Background Adequate cerebral blood flow maintained by optimal blood pressure is important in neurological recovery for patients sustaining transient brain ischemia. Few clinical studies have investigated the relationship between blood pressure and neurological outcomes of patients resuscitated following cardiac arrest. Methods This was a retrospective observational study, from a single medical center, of adult patients between 2006 and 2012 who had in-hospital cardiac arrest and achieved sustained return of spontaneous circulation (ROSC). Multivariable logistic regression analysis was used to identify factors associated with a favorable neurological outcome at hospital discharge. Maximal mean arterial pressure (MAP) during the initial 24 h after sustained ROSC was used for analysis. Results Of the 319 study patients, 56 (17.6%) achieved a favorable neurologic outcome. The mean MAP was 95 mm Hg. MAP above 85 mm Hg was found to correlate with a favorable neurological outcome (odds ratio [OR] 4.12, 95% confidence interval [CI] 1.47-14.39, p = 0.01). For patients without arterial hypertension, the optimal MAP was between 85 and 115 mm Hg (OR 8.80, 95% CI 3.13-28.55, p < 0.001); for patients with arterial hypertension, the threshold MAP for achieving a favorable neurological outcome was above 88 mm Hg (OR 4.04, 95% CI 1.41-13.03, p = 0.01). Conclusions The blood pressure over the first 24 h following resuscitation was correlated with neurological outcome. There may be a threshold blood pressure required to affect a favorable neurological outcome. The optimal blood pressure may be dependent on the presence or absence of arterial hypertension.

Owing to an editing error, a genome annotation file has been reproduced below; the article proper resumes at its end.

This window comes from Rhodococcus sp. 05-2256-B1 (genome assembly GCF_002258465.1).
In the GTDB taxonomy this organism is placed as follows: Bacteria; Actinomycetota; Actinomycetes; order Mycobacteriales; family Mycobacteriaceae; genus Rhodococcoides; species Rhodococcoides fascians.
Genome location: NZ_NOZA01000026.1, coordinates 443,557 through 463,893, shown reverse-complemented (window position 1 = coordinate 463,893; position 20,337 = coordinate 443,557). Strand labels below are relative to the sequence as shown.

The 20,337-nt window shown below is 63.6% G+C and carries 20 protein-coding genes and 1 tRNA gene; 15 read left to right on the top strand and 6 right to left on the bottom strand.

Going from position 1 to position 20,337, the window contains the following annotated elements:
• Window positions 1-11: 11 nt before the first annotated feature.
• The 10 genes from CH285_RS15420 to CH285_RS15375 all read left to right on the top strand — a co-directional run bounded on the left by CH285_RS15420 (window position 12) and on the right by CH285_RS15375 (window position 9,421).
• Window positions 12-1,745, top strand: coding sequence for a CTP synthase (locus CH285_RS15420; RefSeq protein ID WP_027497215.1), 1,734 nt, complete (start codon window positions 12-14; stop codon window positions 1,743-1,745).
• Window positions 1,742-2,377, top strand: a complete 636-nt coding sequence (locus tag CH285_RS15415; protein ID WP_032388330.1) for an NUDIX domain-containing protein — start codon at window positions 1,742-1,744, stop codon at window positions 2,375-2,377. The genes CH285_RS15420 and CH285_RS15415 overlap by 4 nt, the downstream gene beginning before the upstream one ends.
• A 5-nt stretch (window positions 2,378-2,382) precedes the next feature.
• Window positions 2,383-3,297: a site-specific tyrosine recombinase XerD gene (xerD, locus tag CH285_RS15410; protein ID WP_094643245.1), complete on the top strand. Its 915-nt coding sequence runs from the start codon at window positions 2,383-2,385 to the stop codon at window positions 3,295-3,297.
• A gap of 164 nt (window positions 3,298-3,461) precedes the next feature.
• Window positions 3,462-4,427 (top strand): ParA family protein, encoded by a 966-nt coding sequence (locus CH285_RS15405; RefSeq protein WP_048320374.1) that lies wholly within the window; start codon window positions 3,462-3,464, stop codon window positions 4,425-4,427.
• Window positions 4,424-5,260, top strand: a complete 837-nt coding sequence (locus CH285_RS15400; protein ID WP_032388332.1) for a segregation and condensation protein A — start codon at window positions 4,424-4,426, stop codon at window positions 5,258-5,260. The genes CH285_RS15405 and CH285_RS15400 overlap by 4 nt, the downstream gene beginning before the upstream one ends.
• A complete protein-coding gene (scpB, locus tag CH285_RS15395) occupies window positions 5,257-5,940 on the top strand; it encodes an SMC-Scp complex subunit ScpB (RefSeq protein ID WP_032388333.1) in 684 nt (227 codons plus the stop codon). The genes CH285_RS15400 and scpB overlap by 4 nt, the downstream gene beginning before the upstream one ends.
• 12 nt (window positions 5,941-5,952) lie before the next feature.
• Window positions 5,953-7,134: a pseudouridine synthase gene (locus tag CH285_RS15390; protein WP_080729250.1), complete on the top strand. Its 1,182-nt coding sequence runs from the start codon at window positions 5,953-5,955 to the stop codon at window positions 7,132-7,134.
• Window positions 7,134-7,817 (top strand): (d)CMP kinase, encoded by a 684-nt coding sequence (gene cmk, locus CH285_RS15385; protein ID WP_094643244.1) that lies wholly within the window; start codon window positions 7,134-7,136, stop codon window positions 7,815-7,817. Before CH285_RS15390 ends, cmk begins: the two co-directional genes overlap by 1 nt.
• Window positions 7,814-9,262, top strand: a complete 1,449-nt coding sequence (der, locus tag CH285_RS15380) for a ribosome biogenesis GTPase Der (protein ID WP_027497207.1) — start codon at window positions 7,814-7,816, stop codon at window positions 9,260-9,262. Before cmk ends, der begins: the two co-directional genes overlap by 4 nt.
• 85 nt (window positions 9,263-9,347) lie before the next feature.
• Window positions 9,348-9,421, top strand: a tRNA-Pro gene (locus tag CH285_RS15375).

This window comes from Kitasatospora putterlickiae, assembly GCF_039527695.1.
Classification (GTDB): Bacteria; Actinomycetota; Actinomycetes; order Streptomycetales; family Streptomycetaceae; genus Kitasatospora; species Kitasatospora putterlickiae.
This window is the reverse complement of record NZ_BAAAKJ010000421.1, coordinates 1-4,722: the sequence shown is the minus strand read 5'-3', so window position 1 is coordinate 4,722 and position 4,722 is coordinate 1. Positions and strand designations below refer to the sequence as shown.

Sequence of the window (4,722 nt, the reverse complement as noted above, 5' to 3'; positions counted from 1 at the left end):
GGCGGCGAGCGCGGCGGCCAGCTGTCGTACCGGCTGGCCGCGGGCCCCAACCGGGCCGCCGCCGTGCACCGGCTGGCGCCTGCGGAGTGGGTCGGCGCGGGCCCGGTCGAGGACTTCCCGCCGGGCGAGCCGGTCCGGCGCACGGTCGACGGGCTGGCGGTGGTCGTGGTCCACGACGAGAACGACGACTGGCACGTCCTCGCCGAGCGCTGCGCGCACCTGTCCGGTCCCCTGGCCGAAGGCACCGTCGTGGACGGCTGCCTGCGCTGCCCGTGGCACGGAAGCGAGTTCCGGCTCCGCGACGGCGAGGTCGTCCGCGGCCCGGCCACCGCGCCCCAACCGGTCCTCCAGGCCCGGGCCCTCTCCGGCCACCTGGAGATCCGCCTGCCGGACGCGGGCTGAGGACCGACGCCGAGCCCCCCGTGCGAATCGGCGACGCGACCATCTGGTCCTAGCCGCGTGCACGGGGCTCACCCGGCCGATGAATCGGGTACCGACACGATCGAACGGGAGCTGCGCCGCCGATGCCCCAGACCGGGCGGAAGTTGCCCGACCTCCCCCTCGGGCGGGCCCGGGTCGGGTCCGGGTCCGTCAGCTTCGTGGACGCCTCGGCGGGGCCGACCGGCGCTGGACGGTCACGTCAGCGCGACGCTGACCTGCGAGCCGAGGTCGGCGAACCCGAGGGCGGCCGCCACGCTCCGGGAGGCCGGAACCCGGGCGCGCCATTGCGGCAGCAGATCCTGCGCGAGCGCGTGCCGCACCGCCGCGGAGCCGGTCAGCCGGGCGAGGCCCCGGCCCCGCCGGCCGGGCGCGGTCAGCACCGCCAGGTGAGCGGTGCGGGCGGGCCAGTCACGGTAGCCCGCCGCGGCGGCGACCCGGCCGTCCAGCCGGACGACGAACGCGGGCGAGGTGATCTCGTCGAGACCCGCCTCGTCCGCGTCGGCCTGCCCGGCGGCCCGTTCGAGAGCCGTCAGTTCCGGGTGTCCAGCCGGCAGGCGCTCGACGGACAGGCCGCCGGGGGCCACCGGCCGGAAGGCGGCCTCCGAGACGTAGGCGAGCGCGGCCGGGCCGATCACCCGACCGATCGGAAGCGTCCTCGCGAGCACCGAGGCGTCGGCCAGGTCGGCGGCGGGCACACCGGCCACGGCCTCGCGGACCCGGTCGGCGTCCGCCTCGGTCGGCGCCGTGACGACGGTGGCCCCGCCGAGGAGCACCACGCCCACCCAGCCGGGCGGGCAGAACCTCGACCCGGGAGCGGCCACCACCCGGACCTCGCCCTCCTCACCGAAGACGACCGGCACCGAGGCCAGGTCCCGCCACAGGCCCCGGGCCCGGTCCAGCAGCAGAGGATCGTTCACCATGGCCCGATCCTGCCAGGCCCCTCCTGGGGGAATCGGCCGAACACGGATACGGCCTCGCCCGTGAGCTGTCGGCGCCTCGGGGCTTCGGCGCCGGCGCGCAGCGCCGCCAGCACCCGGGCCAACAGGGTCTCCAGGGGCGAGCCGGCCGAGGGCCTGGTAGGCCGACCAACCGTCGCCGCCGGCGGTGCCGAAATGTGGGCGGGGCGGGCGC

ASJC Scopus subject areas
- Cardiology and Cardiovascular Medicine